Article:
Has political correctness infiltrated the pages of concert programmes? “These days it’s easier to appreciate the piece as ‘different’ rather than simply ‘sub-standard’,” we were informed in the note for the Orchestra of the Age of Enlightenment’s performance of Schumann’s violin concerto, as if concepts of good and less good are no longer allowed when discussing music.
Let’s just say, then, that Schumann’s concerto is problematic, and that over the 84 years since it was exhumed from the archives in Leipzig and given its belated premiere, many violinists have attempted to solve those problems. But if there’s anyone today who can show that the work belongs in the pantheon of 19th-century violin concertos, it’s surely Isabelle Faust, who was the soloist for the OAE’s performance, with Antonello Manacorda conducting.
Faust certainly tried. As always her playing was a marvel of nimble brilliance, effortlessly navigating the thickets of figuration to which Schumann’s violin writing often resorts, and making the most of the touching simplicity of the concerto’s slow movement. But she could do nothing to mitigate the rambling repetitions in the first and last movements, or their sheer lack of thematic variety, for all her efforts at gilding them.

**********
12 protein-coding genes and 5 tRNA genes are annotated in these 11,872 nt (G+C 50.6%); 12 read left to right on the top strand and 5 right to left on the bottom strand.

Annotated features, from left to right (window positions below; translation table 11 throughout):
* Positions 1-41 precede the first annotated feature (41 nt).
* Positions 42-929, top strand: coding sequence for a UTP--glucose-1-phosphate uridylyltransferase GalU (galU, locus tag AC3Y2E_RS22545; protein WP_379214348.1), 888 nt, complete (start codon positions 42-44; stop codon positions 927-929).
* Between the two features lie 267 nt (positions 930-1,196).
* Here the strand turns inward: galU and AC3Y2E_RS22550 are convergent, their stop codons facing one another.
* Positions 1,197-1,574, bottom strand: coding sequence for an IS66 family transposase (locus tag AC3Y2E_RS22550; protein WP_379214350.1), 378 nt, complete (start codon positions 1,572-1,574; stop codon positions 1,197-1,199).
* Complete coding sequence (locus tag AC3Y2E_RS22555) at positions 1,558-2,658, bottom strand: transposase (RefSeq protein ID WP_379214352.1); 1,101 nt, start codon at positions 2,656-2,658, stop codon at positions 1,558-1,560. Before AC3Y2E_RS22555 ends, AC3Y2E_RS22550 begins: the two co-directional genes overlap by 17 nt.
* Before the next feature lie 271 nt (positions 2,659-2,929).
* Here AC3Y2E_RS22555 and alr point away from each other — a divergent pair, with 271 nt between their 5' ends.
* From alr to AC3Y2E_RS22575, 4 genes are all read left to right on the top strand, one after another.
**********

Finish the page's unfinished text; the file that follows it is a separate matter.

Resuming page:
Manacorda tried just as hard to bring life to the routine orchestral accompaniments. His care over textures had been demonstrated right at the start of the concert with his refined, almost stealthy kindling of Mendelssohn’s Hebrides Overture, and, after the concerto, he lavished the same attention on the details of Schumann’s Second Symphony, without ever sacrificing any of its energy, exuberance or lyrical intensity – played on gut strings, with minimal vibrato, the opening of the Adagio was heart-stoppingly beautiful.
Manacorda is apparently being talked about as a possible successor to Antonio Pappano at the Royal Opera House; on this evidence he’s certainly a conductor who will bring something fresh to even the most familiar music.